One of Brian’s Favorite Quotes
The history of intellectual growth and discovery clearly demonstrates the need for unfettered freedom, the right to think the unthinkable, discuss the unmentionable, and challenge the unchallengeable. To curtail free expression strikes twice at intellectual freedom, for whoever deprives another of the right to state unpopular views necessarily also deprives others of the right to listen to those views.”
— Oliver Wendell Holmes, Jr.
U.S. v. Schwimmer, 1928
Child abuse report criticises police
30 September 2014
Last updated at 00:01
In one case, police failed to investigate men who had allegedly given drugs to a girl in exchange for s*x
Children in care homes were left vulnerable to abuse because of “shortcomings” by South Yorkshire Police, a report has found.
The HMIC investigation was carried out in May – just months before a report found 1,400 children had been sexually exploited in Rotherham.
It also criticised South Yorkshire Police for “unnecessarily” holding children in custody overnight.
But inspectors praised recent progress made by the force.
HMIC said that in some cases, officers interviewed children sensitively, pursued evidence from a range of sources and made detailed searches of homes and computers.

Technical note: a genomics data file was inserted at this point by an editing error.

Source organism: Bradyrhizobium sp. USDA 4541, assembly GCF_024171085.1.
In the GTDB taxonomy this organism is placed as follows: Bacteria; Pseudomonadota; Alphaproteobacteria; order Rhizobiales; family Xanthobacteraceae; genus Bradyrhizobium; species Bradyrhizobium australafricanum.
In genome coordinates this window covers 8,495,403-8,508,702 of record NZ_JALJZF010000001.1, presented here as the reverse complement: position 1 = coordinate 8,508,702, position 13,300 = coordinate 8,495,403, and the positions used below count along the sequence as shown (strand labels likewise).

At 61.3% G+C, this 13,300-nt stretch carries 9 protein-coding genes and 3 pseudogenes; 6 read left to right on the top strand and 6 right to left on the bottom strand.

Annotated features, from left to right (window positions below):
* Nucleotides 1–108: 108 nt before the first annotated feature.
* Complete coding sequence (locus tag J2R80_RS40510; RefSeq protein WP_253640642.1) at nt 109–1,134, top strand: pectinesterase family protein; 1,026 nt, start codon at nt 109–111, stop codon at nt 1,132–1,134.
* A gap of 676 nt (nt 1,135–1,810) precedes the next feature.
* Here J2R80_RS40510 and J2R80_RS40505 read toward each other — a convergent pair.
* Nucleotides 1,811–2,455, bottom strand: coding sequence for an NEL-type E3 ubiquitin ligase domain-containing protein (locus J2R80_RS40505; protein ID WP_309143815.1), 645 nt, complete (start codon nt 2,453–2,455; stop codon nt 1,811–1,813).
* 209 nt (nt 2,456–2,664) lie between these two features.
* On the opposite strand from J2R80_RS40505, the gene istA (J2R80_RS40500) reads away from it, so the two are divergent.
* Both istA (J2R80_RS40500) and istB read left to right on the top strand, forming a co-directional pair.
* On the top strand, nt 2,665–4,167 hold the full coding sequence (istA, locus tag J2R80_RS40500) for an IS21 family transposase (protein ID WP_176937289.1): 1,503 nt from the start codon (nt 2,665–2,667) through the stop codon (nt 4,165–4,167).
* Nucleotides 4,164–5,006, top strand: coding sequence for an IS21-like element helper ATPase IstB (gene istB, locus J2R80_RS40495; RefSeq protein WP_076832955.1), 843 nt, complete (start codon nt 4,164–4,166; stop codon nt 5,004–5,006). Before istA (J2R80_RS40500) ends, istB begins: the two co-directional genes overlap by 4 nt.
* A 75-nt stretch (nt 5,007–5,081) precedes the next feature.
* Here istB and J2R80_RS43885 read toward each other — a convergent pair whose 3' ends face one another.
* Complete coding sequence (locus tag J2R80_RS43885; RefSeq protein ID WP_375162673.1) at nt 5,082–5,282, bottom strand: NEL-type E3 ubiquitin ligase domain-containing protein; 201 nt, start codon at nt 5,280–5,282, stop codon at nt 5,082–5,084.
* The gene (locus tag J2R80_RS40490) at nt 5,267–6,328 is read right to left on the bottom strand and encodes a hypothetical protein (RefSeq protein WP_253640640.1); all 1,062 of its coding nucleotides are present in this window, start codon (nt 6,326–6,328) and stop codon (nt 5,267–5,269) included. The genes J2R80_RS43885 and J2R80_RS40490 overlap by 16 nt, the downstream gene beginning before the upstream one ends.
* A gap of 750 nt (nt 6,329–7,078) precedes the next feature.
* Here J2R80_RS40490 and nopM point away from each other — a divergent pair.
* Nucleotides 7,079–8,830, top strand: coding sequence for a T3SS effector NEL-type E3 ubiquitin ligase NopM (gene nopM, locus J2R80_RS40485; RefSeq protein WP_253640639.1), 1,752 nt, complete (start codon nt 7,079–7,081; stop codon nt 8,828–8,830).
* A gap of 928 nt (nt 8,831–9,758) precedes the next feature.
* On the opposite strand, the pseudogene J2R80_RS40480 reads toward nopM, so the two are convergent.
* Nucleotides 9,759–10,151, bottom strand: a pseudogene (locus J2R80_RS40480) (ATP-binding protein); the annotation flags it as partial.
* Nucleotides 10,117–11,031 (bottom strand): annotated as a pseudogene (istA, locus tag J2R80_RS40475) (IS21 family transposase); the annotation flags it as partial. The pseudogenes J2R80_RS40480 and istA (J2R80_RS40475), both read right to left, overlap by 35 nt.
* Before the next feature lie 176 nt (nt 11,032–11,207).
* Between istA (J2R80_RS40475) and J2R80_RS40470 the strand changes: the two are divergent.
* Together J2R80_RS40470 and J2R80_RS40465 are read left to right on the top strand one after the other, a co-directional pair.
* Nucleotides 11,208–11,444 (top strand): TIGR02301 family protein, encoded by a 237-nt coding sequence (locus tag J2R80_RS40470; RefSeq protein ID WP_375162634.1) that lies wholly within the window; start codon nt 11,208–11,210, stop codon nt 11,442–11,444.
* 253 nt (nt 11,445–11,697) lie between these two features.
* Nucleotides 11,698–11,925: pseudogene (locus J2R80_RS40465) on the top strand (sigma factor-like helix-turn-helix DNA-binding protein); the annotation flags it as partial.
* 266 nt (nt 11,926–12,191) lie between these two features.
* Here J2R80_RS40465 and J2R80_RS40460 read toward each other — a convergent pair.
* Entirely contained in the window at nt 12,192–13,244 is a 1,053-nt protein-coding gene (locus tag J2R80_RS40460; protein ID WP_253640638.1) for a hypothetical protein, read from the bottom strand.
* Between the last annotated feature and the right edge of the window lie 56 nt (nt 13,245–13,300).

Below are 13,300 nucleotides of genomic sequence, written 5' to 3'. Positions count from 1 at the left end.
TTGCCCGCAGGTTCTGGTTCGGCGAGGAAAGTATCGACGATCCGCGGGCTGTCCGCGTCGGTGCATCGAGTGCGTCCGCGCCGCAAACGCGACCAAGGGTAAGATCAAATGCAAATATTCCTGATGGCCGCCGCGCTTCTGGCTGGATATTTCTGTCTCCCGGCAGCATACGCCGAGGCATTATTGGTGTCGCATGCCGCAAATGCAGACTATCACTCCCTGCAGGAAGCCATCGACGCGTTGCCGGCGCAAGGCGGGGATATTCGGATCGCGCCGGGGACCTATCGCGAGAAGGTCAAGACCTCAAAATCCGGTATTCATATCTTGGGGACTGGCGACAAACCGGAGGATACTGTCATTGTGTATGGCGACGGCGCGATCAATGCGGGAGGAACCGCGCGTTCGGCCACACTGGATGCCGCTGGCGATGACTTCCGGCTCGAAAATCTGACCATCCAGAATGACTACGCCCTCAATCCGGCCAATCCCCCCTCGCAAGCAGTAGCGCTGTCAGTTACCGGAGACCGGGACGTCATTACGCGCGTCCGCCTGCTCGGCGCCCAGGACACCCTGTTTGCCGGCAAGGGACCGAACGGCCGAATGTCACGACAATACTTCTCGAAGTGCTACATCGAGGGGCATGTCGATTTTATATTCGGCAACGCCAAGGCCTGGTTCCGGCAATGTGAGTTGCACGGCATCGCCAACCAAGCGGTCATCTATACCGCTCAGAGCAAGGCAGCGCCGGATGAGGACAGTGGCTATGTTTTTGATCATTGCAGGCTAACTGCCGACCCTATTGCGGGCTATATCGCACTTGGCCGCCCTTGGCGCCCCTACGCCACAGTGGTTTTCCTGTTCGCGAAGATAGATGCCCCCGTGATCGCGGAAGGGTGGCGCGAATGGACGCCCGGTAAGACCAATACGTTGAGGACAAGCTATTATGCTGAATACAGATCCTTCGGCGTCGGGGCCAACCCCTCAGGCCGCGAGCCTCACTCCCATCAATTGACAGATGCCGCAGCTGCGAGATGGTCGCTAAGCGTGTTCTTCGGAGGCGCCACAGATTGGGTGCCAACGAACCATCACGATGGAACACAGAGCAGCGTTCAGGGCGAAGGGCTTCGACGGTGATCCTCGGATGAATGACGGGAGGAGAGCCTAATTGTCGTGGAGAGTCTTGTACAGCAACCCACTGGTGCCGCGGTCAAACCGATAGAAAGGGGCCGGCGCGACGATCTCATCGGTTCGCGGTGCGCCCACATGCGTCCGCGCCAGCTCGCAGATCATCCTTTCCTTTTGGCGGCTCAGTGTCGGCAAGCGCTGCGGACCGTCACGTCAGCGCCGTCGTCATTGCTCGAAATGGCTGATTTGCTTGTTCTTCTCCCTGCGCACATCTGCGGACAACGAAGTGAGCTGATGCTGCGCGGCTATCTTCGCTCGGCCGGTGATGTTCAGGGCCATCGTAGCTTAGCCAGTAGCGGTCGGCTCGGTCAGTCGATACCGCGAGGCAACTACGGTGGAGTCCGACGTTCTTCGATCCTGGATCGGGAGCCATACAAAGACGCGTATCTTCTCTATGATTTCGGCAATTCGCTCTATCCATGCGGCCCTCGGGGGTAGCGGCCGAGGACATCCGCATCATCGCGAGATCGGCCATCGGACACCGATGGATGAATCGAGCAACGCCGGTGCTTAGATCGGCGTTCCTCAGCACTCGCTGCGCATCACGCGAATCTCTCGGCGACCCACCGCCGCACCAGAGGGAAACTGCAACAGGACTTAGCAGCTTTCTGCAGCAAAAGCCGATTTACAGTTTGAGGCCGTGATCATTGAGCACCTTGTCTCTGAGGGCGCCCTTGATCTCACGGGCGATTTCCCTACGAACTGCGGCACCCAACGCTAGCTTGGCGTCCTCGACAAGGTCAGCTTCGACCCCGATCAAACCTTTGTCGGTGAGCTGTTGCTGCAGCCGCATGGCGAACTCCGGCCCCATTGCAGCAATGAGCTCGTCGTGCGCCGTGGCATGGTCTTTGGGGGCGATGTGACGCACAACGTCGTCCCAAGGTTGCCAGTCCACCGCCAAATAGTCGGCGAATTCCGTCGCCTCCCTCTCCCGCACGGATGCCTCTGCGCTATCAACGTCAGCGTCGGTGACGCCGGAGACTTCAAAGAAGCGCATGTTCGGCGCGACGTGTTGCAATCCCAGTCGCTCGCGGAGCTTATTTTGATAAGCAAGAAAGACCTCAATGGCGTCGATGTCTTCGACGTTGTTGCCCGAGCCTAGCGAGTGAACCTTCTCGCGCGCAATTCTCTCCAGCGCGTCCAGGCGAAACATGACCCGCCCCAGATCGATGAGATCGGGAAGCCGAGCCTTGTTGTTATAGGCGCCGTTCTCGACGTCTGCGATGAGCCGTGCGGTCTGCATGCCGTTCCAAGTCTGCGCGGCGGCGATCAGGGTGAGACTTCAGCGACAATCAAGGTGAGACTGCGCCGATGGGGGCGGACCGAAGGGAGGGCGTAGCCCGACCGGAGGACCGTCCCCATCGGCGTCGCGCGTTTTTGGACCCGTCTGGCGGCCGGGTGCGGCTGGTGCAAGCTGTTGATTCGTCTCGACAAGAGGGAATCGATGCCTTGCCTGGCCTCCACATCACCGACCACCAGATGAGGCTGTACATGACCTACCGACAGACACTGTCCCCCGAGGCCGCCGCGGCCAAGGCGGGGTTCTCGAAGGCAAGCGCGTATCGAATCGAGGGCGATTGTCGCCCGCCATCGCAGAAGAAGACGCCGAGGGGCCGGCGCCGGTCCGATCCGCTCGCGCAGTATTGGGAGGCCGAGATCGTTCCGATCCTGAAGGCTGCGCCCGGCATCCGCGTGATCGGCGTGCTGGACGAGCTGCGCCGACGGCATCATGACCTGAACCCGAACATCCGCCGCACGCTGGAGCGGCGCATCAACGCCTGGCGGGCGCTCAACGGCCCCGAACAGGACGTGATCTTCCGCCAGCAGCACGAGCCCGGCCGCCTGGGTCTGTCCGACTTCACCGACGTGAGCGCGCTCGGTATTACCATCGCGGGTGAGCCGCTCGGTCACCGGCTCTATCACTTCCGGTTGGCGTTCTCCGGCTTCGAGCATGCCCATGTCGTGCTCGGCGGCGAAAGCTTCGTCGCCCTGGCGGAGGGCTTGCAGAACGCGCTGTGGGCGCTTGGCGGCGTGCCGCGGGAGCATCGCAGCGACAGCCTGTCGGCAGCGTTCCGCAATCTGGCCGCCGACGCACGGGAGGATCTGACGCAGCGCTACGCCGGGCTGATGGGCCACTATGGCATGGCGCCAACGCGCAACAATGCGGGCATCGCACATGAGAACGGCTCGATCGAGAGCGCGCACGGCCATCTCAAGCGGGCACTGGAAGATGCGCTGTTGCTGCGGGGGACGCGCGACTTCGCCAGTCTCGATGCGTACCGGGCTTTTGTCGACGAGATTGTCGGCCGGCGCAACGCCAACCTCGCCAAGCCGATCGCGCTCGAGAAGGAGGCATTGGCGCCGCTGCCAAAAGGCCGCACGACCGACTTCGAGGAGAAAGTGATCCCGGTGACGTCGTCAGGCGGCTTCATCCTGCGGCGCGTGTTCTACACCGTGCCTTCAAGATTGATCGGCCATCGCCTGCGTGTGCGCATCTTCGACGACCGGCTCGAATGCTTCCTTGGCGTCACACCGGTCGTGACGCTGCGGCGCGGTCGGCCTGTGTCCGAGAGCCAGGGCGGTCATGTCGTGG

However, inspectors were concerned by an incident where police and social workers dismissed possible sexual injuries to a four-year-old girl as eczema.
In another case, police failed to investigate men who had allegedly given drugs to a girl in exchange for s*x.
‘More must be done’
HMIC found that while some investigations were thorough, other cases of missing children resulted in little police activity and no search for suspects.
“We are concerned that force practice is inconsistent so not all children receive the standard of treatment they deserve,” said Dru Sharpling, of the HM Inspector of Constabulary.
Children in care were found to be particularly vulnerable. One 13-year-old girl was found, with condoms, at the home of a s*x offender.
There was no record of social services or her parents being notified, or of any inquiries about the man whose home she was found, the report said.
Children in care were sometimes found to have breached bail and were placed in custody, often “unnecessarily”, investigators found.
Mr Sharpling said: “More must be done to improve the care of children in custody.”
The force was “clearly prioritising child protection” and had “made some good progress”, he added.
South Yorkshire Police welcomed the recommendations of the inspection and said inconsistencies highlighted by the report regarding the force’s response to child sexual exploitation were being addressed.